On Set with John Carpenter: The Photographs of Kim Gottlieb-Walker


On Set with John Carpenter: The Photographs of Kim Gottlieb-Walker

Titan Books – 2014
ISBN: 9781783294688
176 pages, $24.99

I’ve anxiously been waiting for this book since I first reached out to Kim Gottlieb-Walker, which was September 2005.  The fact that this book actually exists and is out has me thrilled beyond belief.  What’s even better is the amount of care Titan Books has put into displaying Gottlieb-Walker’s fantastic photos.  They accomplish this with gorgeous layouts, high quality paper and overall design.

On Set with John Carpenter is absolutely loaded with rare, never before seen images from Halloween, The Fog, Escape From New York, Halloween II and Christine.


For a John Carpenter fanatic like me, this is a goldmine as you can see the stories behind these productions.  The passionate fun the cast & crew must have felt, along with the hard work is totally captured through Gottlieb-Walker’s lens.  You get to see many of the behind the scenes people that made these films so memorable.  Photos of talented Director of Photography Dean Cundey, Camera/Panaglide Operator Ray Stella can be seen at work as well even James Cameron painting matte artwork and being Visual Effects Director of Photography on Escape From New York.

There could not have been a better photo than the way chosen for the book’s cover.  Seeing John Carpenter directing Jamie Lee Curtis on Halloween (one of my two favorite films), well you don’t get better than that in my opinion.

The inner covers of the book on the front and book are amazing.  Countless photos are spread over the connective pages to make you just stare and look each and every photo a read into the stories they tell.

John Carpenter writes the forward and the large photo of him smiling on the set of Halloween is telling for the way it turned out.  Former Fangoria Magazine Editor Tony Timpone is next and his story is very entertaining to read.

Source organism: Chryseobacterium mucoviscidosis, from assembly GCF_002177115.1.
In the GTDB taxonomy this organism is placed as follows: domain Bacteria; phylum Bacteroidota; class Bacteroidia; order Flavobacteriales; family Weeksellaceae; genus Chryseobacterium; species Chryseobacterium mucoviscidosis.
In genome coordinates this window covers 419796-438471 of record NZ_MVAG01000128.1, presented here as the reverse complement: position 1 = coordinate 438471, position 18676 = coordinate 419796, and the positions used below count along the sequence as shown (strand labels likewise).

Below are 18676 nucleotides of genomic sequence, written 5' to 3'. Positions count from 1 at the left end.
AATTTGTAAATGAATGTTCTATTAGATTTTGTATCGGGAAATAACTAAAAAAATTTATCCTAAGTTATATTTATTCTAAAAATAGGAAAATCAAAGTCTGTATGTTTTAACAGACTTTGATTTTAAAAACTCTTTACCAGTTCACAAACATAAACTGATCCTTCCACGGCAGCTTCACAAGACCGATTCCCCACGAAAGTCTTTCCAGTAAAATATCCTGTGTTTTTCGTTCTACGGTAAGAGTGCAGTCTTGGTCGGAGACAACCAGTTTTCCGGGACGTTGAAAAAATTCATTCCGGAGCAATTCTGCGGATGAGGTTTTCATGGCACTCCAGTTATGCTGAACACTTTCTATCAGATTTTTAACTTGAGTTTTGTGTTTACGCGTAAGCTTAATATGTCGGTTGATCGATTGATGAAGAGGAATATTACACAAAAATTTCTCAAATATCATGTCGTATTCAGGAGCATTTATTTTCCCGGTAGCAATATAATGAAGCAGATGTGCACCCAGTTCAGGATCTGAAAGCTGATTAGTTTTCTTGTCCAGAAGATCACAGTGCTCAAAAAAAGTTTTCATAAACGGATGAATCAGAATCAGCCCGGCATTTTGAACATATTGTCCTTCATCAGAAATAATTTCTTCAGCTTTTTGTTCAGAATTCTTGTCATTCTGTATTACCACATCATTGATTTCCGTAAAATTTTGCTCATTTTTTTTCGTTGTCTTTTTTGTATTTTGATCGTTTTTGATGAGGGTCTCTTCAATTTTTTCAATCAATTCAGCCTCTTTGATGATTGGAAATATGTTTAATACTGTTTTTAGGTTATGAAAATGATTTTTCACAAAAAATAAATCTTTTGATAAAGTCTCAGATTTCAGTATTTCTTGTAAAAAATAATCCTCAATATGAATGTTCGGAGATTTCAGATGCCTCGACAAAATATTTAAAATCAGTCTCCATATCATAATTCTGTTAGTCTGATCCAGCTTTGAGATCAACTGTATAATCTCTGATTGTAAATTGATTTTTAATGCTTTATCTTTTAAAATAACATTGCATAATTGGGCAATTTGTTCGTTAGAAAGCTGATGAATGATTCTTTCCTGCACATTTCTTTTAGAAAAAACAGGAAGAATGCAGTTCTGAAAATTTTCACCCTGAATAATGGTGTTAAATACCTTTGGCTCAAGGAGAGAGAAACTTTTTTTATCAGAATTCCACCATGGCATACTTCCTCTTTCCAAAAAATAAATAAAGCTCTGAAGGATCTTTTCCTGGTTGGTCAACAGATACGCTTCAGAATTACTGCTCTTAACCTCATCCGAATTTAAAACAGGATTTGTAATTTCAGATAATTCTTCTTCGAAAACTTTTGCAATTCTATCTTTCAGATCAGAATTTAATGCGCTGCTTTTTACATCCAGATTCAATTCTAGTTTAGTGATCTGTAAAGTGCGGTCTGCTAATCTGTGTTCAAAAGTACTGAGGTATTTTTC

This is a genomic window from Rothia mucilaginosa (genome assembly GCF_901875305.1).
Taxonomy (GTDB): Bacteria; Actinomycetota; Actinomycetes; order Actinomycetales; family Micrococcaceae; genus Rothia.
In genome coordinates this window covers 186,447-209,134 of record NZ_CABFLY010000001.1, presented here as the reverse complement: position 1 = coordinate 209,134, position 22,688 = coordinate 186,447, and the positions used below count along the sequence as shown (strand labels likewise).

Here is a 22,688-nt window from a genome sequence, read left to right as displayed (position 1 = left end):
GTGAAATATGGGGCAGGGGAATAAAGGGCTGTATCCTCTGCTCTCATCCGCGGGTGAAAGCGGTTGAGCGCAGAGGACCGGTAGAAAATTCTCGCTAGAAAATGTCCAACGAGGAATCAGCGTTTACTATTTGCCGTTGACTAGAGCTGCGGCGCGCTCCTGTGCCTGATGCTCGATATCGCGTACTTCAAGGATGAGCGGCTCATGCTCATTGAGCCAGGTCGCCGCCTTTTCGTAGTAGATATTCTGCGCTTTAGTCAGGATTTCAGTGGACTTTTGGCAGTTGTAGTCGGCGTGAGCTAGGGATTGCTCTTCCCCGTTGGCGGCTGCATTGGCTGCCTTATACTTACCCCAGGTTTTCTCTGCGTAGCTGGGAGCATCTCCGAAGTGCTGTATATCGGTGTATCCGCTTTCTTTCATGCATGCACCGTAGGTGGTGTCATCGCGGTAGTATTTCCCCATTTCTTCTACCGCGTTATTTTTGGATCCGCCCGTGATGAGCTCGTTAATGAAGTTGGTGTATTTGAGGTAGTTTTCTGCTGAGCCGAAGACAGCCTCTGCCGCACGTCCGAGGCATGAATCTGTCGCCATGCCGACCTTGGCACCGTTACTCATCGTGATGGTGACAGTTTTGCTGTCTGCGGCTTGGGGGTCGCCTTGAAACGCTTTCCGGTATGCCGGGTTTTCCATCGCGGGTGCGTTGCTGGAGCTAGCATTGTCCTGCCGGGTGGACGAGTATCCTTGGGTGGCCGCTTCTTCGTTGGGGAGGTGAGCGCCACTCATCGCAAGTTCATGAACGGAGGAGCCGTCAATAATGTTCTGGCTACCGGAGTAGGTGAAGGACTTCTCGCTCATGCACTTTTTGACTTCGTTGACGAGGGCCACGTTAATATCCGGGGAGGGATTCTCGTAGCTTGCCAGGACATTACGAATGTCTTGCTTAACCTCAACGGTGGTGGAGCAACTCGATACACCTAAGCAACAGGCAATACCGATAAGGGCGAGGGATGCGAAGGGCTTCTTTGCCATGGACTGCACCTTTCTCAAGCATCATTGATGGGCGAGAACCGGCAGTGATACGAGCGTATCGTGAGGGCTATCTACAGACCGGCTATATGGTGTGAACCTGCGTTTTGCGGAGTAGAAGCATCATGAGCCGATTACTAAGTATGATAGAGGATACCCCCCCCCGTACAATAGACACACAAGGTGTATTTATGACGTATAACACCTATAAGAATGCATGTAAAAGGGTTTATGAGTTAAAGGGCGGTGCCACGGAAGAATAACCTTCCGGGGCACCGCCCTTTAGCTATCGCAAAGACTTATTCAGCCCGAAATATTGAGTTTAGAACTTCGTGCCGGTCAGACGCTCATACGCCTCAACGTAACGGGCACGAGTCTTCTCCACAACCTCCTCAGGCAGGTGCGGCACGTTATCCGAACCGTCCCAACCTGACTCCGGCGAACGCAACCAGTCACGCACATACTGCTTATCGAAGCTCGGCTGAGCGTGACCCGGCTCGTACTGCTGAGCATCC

Halloween – How can I not love every single still representing this masterpiece?  The full size photo of Michael Myers (Nick Castle) holding up the huge butcher knife is classic.  Same goes with Myers at the top of the staircase look down at us.  The shot of Donald Pleasence on the side of the Myers house at night is creepy and captures the intensity of the late actor.  The shot of “The Shape” standing in background behind Annie (Nancy (Loomis) Kyes) on the phone of the kitchen is nothing short of iconic.

There’s some great shots of Nick Castle, Jamie Lee Curtis and John Carpenter having fun on the set laughing.  For such a suspenseful, intense movie these let you know the cast & crew had a good time making the film.  It’s also great seeing the late Debra Hill do her thing as she not only produced the movie but helped write the screenplay and Kim Gottlieb-Walker dedicates the book to her memory.

I loved seeing John Carpenter at work with his cast, behind the camera with DP Dean Cundey and Camera Operator Ray Stella.  The two color photos of the Coup de Villes playing at the wrap party, John Carpenter, Tommy Lee Wallace and Nick Castle dressed in “The Shape” masks is priceless.

The Fog – There’s some great intimate moments of the cast performing their parts.  I particularly enjoyed seeing the shots of Adrienne Barbeau with Ty Mitchell, Tom Atkins with Jamie Lee Curtis at the boat marina and shot of Janet Leigh behind Hal Holbrook in the church.  It was fun seeing Debra Hill having a good time with Jamie Lee Curtis and Janet Leigh.  I was surprised to see that Kurt Russell visited the set with his then wife Season Hubley.